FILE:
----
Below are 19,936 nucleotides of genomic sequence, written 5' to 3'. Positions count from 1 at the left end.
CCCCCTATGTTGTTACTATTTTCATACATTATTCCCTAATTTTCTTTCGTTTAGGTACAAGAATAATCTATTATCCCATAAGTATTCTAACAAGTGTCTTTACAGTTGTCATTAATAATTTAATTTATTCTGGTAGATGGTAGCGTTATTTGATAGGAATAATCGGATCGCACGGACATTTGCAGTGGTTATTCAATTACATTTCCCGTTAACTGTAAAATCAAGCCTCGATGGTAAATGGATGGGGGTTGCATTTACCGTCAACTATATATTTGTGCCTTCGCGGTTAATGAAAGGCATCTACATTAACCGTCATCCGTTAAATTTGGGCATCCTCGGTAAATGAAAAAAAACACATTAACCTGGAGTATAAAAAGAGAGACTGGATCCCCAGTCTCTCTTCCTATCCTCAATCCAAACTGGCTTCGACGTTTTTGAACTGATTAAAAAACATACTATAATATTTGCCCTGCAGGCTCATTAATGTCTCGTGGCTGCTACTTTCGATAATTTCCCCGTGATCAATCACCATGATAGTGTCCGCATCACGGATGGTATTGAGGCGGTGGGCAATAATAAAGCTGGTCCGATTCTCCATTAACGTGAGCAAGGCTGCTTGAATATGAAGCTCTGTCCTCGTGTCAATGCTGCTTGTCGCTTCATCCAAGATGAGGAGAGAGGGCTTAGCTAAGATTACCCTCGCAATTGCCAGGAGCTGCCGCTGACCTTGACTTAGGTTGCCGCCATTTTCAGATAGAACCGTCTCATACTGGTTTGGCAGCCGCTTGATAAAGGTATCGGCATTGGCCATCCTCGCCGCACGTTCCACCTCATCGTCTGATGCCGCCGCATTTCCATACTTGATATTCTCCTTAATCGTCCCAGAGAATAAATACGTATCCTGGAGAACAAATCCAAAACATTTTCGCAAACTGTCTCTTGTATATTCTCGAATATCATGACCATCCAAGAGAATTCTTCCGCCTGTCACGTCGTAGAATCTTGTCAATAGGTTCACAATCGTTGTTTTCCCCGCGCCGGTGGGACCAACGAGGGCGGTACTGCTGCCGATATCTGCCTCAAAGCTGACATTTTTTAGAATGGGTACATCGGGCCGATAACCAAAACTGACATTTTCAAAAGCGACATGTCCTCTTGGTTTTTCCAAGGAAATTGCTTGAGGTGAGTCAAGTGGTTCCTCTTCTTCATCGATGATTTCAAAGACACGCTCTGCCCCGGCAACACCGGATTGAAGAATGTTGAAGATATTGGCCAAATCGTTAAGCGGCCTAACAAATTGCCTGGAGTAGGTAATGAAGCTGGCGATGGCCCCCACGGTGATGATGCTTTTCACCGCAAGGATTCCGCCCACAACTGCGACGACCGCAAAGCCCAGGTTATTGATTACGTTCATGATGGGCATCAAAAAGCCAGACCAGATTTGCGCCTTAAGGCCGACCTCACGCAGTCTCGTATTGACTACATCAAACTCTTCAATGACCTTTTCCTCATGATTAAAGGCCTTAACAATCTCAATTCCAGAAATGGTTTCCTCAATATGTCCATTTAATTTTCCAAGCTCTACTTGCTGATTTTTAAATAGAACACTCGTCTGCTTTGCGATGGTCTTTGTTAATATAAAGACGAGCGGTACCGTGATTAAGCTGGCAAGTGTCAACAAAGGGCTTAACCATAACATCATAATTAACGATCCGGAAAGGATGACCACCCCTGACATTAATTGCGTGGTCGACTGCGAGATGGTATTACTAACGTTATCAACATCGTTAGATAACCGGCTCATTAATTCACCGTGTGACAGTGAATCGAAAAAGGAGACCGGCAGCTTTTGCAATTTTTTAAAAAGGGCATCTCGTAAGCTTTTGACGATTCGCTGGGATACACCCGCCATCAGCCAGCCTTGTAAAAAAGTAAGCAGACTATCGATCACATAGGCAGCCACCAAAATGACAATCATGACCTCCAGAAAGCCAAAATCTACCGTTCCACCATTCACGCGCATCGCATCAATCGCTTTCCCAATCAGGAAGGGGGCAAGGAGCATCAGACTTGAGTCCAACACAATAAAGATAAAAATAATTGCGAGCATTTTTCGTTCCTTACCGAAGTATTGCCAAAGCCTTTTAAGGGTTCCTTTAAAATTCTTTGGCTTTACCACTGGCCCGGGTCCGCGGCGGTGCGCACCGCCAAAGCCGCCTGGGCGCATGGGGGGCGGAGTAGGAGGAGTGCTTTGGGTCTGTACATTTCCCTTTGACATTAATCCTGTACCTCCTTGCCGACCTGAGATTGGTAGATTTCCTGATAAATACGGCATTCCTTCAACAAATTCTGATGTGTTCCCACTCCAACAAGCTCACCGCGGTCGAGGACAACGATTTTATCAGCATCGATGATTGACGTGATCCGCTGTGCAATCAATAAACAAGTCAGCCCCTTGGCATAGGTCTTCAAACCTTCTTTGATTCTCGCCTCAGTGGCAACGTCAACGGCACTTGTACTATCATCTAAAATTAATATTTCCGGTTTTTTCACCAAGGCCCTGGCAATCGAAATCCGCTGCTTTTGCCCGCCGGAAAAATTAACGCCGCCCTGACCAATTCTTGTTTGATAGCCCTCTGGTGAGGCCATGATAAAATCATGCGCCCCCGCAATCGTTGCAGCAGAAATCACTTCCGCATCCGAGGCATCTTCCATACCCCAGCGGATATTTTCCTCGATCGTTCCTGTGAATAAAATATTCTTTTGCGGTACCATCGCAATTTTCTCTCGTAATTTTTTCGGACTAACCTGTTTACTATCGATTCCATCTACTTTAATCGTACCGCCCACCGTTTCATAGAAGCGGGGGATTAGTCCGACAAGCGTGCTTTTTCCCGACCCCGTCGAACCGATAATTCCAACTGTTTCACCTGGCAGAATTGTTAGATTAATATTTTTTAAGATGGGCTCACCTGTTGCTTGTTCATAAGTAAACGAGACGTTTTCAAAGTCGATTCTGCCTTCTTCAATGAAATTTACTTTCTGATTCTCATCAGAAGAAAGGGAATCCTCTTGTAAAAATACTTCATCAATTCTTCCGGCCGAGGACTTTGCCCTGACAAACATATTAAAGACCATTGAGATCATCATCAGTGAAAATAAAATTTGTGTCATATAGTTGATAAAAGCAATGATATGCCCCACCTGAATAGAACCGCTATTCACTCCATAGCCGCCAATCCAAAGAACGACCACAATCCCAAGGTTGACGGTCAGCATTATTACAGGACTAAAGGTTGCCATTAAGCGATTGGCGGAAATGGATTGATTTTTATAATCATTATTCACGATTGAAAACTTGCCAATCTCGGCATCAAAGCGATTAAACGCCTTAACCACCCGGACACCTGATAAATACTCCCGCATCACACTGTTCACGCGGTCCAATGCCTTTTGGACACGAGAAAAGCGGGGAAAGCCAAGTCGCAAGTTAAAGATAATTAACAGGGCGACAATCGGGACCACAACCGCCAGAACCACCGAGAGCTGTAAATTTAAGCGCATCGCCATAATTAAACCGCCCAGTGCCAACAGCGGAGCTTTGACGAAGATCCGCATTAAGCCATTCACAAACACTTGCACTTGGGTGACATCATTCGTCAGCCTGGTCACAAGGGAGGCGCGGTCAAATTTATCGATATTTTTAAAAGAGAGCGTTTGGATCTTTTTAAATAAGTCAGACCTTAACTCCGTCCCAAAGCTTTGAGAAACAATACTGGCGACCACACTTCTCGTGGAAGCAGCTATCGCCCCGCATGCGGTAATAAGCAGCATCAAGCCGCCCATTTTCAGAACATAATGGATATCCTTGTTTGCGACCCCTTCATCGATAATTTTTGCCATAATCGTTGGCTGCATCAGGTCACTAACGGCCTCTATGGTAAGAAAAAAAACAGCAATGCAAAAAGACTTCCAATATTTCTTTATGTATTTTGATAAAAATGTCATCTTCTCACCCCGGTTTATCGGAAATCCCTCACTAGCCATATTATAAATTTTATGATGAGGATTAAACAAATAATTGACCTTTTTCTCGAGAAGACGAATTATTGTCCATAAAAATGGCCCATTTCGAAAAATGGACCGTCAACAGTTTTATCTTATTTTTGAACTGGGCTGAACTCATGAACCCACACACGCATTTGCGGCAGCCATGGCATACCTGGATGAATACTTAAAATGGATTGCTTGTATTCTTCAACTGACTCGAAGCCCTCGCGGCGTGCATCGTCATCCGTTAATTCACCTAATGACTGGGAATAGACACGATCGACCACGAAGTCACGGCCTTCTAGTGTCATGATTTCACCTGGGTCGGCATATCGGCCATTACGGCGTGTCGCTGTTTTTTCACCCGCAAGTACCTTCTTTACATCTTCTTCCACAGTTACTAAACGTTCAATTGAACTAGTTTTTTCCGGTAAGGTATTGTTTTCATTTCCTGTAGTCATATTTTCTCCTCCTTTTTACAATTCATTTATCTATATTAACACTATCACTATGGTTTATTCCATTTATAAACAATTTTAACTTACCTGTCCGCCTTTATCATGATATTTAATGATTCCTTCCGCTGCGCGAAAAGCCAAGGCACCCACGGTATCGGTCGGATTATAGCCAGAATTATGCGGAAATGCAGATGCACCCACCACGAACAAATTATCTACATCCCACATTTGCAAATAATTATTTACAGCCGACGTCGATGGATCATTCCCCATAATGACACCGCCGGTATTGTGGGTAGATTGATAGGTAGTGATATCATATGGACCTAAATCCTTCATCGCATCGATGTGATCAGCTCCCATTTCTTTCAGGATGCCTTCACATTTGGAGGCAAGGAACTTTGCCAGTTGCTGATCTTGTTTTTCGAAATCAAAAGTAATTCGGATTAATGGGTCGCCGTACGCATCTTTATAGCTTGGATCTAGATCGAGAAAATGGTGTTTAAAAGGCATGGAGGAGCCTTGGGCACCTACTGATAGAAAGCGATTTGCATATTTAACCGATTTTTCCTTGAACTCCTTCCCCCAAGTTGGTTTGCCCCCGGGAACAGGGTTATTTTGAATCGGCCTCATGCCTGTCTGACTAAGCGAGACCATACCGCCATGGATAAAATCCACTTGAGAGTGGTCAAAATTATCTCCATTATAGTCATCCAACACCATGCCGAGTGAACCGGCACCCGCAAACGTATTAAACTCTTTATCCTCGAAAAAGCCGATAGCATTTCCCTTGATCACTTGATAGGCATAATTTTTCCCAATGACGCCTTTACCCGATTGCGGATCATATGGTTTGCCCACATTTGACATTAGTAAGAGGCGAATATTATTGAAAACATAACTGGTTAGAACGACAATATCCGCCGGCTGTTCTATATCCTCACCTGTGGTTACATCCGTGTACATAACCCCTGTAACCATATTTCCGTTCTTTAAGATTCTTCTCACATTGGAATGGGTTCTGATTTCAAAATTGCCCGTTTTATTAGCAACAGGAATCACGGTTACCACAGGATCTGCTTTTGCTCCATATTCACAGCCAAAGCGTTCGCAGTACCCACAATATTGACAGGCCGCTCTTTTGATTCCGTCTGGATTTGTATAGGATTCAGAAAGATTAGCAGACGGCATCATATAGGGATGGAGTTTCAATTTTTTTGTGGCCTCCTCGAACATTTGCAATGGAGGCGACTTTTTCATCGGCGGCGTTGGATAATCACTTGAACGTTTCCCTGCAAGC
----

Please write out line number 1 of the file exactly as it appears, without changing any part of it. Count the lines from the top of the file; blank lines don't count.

Below are 19,936 nucleotides of genomic sequence, written 5' to 3'. Positions count from 1 at the left end.